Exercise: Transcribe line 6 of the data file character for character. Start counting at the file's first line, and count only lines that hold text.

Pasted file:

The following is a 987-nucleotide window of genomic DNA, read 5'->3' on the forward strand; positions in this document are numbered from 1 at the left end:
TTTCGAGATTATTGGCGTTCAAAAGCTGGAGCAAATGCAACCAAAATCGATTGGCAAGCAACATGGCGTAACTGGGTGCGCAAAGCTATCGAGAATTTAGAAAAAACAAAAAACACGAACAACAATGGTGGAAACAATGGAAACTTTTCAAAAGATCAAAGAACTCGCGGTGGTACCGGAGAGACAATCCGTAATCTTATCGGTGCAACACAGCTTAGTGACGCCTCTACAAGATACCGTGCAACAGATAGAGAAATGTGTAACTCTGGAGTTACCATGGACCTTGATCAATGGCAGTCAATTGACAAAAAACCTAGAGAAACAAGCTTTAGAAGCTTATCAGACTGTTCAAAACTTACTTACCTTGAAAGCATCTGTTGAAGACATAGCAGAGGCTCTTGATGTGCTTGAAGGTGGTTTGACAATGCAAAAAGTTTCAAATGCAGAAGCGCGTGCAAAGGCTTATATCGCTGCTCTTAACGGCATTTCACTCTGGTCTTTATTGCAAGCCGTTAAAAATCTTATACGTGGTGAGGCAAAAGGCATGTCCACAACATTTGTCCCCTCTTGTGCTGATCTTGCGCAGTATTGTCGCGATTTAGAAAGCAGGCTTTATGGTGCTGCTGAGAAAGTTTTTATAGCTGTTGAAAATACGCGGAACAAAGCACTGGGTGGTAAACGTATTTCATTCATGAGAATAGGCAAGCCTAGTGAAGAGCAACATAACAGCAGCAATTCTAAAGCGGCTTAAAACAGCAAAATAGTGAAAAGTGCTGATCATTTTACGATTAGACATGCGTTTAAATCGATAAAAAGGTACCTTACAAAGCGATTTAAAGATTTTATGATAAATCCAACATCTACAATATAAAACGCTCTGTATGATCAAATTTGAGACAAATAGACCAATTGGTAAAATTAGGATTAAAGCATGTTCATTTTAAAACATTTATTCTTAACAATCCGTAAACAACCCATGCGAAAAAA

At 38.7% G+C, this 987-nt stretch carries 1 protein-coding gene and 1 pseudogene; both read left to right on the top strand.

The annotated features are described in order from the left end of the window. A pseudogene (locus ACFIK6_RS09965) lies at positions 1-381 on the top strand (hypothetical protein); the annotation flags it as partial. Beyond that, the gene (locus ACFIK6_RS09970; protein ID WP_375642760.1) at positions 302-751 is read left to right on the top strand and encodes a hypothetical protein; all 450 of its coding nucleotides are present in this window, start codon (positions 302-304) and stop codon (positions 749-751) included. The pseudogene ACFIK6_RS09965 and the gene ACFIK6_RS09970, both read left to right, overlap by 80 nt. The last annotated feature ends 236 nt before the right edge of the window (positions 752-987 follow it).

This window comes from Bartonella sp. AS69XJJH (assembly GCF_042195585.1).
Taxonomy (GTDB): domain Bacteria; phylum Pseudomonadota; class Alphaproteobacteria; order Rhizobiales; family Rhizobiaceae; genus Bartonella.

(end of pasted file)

Taxonomy (GTDB): domain Bacteria; phylum Pseudomonadota; class Alphaproteobacteria; order Rhizobiales; family Rhizobiaceae; genus Bartonella.